Yeah, right. You controls guys are always blaming the stress group when you forget to check for stick-free stability. Next you’ll be saying it was pilot error. 🙂

    [Reply]

    Aeroguy Reply:

    But blaming the pilot is so much fun and no one really questions it even though technically the plane flies itself. That’s why I want to fill the cockpit full of the leftest progressives possible.

    Posted on January 8th, 2015 at 9:17 pm Reply | Quote
  • vxxc2014 Says:

    Thank You Admin, I’m Honored.

    Here’s a Wall to tear down – as pointed out by my next attorney when I’m in his town….

    Thorgeir Lawspeaker ‏@TheLawspeaker 1h1 hour ago

    @VXXC2014 This is the big mental obstacle to responding to jihadi violence with lynching. Shooting in cold blood is tearing down a wall.

    My response was War is exactly the time to breach and demolish all walls in your path, especially ones guarding your enemies.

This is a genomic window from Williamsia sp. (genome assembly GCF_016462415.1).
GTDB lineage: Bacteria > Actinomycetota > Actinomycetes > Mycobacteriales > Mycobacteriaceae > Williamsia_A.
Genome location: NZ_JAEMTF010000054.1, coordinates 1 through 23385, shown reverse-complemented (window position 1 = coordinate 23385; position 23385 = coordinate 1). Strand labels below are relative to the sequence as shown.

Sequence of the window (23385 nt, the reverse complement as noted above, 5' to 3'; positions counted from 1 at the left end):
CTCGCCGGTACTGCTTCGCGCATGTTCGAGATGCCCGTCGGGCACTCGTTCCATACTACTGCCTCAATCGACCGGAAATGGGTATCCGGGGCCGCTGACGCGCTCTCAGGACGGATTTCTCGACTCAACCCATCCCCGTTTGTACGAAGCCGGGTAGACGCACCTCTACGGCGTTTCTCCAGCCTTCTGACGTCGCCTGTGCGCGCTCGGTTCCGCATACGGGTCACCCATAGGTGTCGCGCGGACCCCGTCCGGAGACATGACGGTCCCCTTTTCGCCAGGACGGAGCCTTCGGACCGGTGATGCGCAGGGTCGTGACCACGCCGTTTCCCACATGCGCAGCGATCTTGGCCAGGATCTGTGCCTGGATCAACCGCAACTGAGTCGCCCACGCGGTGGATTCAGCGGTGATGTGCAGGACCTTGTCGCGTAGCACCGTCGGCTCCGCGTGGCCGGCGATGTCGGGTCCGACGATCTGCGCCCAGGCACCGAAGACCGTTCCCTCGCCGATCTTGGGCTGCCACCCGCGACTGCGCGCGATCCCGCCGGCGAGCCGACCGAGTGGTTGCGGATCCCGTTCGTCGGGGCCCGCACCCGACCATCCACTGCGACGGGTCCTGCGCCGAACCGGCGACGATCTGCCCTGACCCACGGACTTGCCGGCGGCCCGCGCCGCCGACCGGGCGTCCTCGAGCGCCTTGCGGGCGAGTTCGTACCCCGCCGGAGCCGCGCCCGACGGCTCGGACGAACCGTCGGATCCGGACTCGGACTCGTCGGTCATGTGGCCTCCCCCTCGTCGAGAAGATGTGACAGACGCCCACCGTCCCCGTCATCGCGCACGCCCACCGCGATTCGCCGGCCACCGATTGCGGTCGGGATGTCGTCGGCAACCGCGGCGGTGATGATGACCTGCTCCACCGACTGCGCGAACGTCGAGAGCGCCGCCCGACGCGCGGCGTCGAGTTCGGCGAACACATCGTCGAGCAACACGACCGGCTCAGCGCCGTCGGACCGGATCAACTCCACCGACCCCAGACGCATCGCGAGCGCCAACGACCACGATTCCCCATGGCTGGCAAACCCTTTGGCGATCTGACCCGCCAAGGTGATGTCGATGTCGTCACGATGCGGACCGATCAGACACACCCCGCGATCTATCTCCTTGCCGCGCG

Note this is not Counsel’s position necessarily, he’s pointing out the truth.

    [Reply]

    Posted on January 9th, 2015 at 12:17 am Reply | Quote
  • vxxc2014 Says:

    Those walls I refer to have been abandoned and betrayed in Washington, the Republic does not abide there…however this begs the question of why aren’t we a totalitarian state then?

    The Second Amendment, that they cannot trust their military or cops to carry out their will surely have something to do with the Totalitarian Dog that hasn’t barked, but I’ve been saying for some months that the legacy that is still thwarting them is Jeffersonian Democracy.

    To say Social Security and the Federal Budget it’s not important.

    To Plenary Policing powers – the broad policing powers – and to the use of the National Guard as the Troops legally empowered to put down disturbances [Federal Troops can’t legally] Jeffersonian Democracy is everything.